A food mill is a classic piece of kitchen equipment that works well for tomato sauce, mashed potatoes and other purées. Whatever you process through it has a smooth, even consistency, without skins or large seeds. Food mills can be bulky and you may not have room for one, and the good ones tend to be expensive. Luckily, there are other types of equipment you can use to strain and purée foods.
Food Processor and Sieve
The food mill is sometimes touted as an alternative to using the combination of a food processor and a sieve. If you don't have a food mill, use those fundamental kitchen tools instead. Process the soft foods until mostly smooth, and then strain the food through a fine-mesh strainer or sieve. The result will be the same as what you'd get with food mill.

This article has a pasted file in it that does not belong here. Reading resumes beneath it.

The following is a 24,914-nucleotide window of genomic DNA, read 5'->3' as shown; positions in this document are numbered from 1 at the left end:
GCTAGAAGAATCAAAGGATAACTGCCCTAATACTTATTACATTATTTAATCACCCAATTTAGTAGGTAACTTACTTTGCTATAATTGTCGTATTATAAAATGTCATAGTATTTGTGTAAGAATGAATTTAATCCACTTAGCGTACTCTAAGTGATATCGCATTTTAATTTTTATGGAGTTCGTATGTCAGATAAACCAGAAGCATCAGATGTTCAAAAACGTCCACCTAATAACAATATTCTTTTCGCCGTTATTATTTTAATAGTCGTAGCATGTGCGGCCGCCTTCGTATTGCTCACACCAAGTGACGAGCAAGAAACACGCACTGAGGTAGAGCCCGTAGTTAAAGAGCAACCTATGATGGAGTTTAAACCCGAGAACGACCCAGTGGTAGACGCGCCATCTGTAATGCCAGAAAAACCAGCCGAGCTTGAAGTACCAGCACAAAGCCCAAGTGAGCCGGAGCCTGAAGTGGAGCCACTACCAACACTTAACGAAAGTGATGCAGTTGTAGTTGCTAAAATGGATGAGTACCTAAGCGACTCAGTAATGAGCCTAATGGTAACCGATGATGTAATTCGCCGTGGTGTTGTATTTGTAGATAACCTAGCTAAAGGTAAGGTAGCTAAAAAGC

For smaller jobs, a potato ricer can do the job of a food mill. Ricers work by the principle of extrusion: food is pressed through one end and forced through small holes the size of a grain of rice. The process removes any skin and seeds from fruits or vegetables and makes a smooth purée. As its name suggests, it works particularly well for making mashed potatoes.
Cheese Grater and Hand Mixer
A cheese grater can sometimes take the place of a ricer or food mill, particularly for preparing potatoes. To make perfect mashed potatoes without a ricer or food mill, grate cooked potatoes with a box grater, and purée them using an electric hand mixer or a hand whisk. This method can also be used to easily remove the skins from cooked tomatoes.
Daisy Buchanan has worked as a staff writer for "The Umbrella," an arts newspaper in Portland, Ore., and as editor-in-chief for "Living Mosaic," an academic journal. Buchanan holds a Bachelor of Arts in environmental studies from Lewis and Clark College.